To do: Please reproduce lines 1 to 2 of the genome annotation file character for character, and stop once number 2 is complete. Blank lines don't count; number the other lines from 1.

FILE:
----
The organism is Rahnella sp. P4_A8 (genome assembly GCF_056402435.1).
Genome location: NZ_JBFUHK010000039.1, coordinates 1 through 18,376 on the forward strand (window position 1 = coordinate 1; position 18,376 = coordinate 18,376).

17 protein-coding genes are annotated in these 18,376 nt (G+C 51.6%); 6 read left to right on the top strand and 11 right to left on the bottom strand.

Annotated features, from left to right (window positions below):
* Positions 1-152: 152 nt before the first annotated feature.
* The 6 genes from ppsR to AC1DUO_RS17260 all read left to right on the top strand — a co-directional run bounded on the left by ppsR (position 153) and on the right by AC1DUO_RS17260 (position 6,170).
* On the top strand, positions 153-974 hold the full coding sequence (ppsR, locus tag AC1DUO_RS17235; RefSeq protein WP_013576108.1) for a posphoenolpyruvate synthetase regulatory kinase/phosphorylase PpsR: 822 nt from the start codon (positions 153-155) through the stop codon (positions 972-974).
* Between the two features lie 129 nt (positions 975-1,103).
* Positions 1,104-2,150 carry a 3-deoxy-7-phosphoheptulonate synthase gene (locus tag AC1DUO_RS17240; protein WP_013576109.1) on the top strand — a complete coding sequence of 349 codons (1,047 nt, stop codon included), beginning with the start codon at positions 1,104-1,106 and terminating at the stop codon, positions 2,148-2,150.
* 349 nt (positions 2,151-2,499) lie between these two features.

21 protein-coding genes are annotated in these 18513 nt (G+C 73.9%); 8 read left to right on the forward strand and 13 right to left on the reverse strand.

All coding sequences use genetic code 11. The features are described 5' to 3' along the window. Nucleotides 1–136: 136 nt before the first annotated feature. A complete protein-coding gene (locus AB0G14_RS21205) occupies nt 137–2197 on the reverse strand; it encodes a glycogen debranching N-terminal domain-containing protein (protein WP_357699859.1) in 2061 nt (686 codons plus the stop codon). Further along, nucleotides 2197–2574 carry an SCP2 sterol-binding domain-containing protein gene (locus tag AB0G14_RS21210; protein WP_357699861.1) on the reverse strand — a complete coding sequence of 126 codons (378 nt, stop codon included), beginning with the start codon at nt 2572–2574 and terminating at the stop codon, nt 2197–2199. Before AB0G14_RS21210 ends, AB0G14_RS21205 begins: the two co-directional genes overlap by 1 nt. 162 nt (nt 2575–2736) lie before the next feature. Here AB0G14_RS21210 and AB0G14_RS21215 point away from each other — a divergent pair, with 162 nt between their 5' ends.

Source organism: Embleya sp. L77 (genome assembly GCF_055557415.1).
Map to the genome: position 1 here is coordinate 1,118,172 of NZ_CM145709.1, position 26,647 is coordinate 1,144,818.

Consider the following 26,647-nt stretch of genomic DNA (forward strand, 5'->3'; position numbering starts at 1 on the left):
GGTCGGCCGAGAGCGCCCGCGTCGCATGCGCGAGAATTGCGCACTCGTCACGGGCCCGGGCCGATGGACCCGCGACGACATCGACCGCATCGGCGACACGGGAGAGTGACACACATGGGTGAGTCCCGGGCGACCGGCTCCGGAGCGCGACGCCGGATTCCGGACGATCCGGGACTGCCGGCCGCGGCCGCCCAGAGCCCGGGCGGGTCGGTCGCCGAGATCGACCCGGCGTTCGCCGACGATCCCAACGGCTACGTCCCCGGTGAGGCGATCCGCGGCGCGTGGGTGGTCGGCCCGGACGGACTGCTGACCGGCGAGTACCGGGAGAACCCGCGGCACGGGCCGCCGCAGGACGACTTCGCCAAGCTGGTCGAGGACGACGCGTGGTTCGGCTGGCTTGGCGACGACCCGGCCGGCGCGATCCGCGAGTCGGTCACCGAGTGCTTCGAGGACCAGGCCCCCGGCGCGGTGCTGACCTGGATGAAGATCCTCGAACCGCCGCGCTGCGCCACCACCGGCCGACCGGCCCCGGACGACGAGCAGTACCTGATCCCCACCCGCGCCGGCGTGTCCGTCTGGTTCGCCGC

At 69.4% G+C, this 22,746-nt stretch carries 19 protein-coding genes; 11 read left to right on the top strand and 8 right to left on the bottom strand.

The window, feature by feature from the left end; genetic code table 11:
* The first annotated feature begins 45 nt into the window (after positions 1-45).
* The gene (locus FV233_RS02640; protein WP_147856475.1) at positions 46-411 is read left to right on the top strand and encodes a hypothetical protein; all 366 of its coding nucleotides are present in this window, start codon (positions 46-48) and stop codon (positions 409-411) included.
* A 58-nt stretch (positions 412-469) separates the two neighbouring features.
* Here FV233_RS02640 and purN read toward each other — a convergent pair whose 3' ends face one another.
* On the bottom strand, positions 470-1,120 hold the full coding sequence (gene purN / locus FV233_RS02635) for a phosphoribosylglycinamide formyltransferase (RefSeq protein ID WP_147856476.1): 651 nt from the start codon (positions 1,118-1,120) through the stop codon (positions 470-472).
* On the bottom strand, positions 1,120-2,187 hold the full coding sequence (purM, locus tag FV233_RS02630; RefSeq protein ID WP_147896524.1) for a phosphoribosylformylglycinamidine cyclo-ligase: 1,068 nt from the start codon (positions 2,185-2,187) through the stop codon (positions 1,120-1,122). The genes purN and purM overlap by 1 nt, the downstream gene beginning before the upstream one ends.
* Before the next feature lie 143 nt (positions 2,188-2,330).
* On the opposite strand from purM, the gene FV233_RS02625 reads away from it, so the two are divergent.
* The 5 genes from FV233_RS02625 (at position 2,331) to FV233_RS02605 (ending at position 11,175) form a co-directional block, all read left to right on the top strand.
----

The organism is Rahnella sp. P4_A8 (genome assembly GCF_056402435.1).
Genome location: NZ_JBFUHK010000039.1, coordinates 1 through 18,376 on the forward strand (window position 1 = coordinate 1; position 18,376 = coordinate 18,376).